Neighborhood Walk Audit Identifies Barriers to Healthy Eating & Active Living
By Whitney Buchmann
On a Saturday afternoon in June, over 20 worshipers and residents connected to Camden Coalition’s Faith in Prevention program came together to conduct a first-hand assessment of available resources for healthy eating and active living in their communities. Working in pairs, they completed a Walk Audit packet for each block on their assigned route, looking to document a wide range of conditions in the Whitman Park and Parkside neighborhoods. These conditions included broken or cracked sidewalks; sidewalks blocked or obstructed by poles, shrubs, or low-hanging trees; speeding cars or drivers who did not yield to pedestrians, or whose actions put pedestrians at risk; availability of playgrounds or other recreational facilities or classes; and corner stores that had fresh fruits and vegetables in stock.
As I flipped through the completed packets turned in by Walk Audit volunteers, I frequently found no data for such sections as “Recreational Spaces,” “Healthy Food Accessible at Mini Markets,” and “Available Fitness Activities.” In contrast, the “Barriers to Walkability” section had an average of three boxes checked off in each completed packet. We didn’t need a trained researcher to draw from our preliminary data one of our core findings: Both the Whitman Park and Parkside neighborhoods lack the conditions and resources conducive to healthy eating and active living behaviors.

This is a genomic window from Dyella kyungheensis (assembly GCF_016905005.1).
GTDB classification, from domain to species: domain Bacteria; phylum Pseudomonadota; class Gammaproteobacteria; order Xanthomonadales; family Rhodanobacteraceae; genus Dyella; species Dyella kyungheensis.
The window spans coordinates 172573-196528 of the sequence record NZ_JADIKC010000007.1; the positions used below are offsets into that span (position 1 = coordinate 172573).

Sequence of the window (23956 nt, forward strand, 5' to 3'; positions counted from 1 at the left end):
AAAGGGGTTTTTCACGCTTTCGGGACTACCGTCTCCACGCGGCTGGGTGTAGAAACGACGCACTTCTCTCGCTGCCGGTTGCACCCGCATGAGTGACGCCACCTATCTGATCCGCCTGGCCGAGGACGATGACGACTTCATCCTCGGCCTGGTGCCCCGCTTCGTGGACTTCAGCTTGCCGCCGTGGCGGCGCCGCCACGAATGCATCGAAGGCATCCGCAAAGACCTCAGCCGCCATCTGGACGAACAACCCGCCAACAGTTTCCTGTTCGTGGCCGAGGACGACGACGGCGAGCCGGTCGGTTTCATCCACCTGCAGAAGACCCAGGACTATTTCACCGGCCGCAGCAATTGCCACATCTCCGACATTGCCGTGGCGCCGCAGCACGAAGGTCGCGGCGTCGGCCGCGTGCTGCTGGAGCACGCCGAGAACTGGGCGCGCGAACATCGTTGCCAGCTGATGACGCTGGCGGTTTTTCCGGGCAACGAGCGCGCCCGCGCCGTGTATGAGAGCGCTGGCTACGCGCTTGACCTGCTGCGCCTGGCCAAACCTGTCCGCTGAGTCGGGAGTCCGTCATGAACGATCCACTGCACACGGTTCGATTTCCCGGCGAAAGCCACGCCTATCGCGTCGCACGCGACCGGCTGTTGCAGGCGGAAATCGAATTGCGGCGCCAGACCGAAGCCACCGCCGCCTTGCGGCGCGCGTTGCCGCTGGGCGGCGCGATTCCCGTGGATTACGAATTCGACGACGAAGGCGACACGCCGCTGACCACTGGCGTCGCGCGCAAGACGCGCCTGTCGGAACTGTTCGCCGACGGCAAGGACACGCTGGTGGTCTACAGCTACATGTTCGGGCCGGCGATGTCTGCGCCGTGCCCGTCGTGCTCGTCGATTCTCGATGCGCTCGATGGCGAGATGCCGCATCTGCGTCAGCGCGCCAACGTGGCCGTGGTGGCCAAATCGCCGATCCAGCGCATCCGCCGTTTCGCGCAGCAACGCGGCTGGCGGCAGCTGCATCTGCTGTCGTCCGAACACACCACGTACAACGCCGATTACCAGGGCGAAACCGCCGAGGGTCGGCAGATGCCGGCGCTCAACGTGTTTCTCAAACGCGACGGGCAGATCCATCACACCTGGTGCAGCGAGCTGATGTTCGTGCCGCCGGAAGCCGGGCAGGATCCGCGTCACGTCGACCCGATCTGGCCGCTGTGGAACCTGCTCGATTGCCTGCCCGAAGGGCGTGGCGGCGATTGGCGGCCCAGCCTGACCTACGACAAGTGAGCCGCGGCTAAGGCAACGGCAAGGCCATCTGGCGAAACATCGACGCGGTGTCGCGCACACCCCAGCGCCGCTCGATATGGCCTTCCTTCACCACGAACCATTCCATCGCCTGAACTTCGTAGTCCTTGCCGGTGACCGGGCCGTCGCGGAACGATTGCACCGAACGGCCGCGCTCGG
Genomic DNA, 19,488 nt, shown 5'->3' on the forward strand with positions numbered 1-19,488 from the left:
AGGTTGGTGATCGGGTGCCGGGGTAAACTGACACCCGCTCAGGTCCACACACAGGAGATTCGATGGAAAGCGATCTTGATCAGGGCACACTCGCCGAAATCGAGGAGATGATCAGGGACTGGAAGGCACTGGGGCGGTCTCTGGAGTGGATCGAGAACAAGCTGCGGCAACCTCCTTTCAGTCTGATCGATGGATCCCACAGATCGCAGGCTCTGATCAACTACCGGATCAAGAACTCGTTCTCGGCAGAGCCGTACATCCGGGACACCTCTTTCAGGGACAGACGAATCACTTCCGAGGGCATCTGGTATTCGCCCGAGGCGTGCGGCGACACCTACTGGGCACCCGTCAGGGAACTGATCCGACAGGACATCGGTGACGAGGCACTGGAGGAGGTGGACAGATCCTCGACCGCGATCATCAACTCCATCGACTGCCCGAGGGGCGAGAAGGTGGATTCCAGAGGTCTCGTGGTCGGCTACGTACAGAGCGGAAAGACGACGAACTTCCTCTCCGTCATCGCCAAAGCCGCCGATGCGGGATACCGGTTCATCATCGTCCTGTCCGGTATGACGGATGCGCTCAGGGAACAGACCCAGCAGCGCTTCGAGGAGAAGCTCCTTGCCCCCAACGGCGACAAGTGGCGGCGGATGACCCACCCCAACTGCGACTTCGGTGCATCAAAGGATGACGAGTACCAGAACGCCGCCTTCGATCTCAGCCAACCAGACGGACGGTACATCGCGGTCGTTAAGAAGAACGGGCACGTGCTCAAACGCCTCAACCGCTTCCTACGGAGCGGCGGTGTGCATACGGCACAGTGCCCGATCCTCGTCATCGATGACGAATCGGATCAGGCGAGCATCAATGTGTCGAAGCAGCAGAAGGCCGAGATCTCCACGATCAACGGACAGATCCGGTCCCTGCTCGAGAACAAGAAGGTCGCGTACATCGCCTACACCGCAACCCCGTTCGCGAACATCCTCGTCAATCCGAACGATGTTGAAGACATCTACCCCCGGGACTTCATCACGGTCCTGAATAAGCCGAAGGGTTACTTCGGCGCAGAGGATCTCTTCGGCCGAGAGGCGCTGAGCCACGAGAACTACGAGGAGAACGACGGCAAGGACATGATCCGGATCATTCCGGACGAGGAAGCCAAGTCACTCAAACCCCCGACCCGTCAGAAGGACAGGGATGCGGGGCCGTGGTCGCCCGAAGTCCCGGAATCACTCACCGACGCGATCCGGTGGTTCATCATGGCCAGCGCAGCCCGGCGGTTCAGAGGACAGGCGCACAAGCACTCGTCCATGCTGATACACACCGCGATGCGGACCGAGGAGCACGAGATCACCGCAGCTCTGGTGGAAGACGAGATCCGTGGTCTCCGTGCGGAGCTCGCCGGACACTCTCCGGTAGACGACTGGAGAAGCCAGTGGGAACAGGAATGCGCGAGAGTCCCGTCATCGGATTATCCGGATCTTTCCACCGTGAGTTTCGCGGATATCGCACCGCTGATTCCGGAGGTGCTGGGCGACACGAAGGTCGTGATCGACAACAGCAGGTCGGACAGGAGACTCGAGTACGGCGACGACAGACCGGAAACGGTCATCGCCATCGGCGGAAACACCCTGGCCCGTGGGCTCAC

I made another telling observation: 100% of the recreational spaces observed that were marked as open area[s] for free play were vacant lots. The only recreational space identified was a few patches of grass where a house once stood. We found no playground equipment, picnic tables, or courts to encourage recreational activity.
In August, leaders from the six participating community organizations will reconvene to review the full results of their Walk Audit and individual surveys that they conducted with individuals they encountered during their audit. These leaders will make recommendations for how to use the remaining funds we received from the New Jersey Partnership for Healthy Kids to make improvements to the very blocks they walked. They may decide to add equipment to these vacant lots, repave walking paths, or offer fitness activities. There is no one better to assess neighborhood conditions, interpret the data, and recommend changes to a community than its own residents.
About the Grantee
The Camden Coalition of Healthcare Providers is a multidisciplinary nonprofit organization working to improve care for people with complex health and social needs in Camden, NJ and across the country. The Camden Coalition works to advance the field of complex care by implementing evidence-based interventions and piloting new models that address chronic illness and social barriers to health.
Cohort: South 2
Funder: NJ Partnership for Healthy Kids